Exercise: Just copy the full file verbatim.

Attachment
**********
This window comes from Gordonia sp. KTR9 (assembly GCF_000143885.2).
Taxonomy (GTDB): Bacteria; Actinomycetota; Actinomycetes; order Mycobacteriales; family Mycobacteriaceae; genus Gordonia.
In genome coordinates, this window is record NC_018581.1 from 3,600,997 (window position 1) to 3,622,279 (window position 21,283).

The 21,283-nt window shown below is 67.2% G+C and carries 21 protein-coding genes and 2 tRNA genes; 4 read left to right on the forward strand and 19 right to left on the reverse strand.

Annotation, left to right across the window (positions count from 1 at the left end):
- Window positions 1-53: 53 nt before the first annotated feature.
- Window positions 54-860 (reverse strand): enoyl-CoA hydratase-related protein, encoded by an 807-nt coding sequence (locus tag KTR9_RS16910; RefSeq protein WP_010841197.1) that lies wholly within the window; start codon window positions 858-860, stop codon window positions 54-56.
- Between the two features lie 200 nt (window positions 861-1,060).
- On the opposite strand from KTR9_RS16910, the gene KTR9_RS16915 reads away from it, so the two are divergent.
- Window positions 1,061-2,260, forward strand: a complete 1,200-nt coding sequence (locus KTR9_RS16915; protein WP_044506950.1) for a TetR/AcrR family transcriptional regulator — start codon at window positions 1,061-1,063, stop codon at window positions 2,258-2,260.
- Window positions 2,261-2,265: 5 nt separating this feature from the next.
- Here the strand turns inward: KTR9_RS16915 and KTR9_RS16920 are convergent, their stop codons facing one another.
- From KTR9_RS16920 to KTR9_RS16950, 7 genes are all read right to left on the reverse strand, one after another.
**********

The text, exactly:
This window comes from Gordonia sp. KTR9 (assembly GCF_000143885.2).
Taxonomy (GTDB): Bacteria; Actinomycetota; Actinomycetes; order Mycobacteriales; family Mycobacteriaceae; genus Gordonia.
In genome coordinates, this window is record NC_018581.1 from 3,600,997 (window position 1) to 3,622,279 (window position 21,283).

The 21,283-nt window shown below is 67.2% G+C and carries 21 protein-coding genes and 2 tRNA genes; 4 read left to right on the forward strand and 19 right to left on the reverse strand.

Annotation, left to right across the window (positions count from 1 at the left end):
- Window positions 1-53: 53 nt before the first annotated feature.
- Window positions 54-860 (reverse strand): enoyl-CoA hydratase-related protein, encoded by an 807-nt coding sequence (locus tag KTR9_RS16910; RefSeq protein WP_010841197.1) that lies wholly within the window; start codon window positions 858-860, stop codon window positions 54-56.
- Between the two features lie 200 nt (window positions 861-1,060).
- On the opposite strand from KTR9_RS16910, the gene KTR9_RS16915 reads away from it, so the two are divergent.
- Window positions 1,061-2,260, forward strand: a complete 1,200-nt coding sequence (locus KTR9_RS16915; protein WP_044506950.1) for a TetR/AcrR family transcriptional regulator — start codon at window positions 1,061-1,063, stop codon at window positions 2,258-2,260.
- Window positions 2,261-2,265: 5 nt separating this feature from the next.
- Here the strand turns inward: KTR9_RS16915 and KTR9_RS16920 are convergent, their stop codons facing one another.
- From KTR9_RS16920 to KTR9_RS16950, 7 genes are all read right to left on the reverse strand, one after another.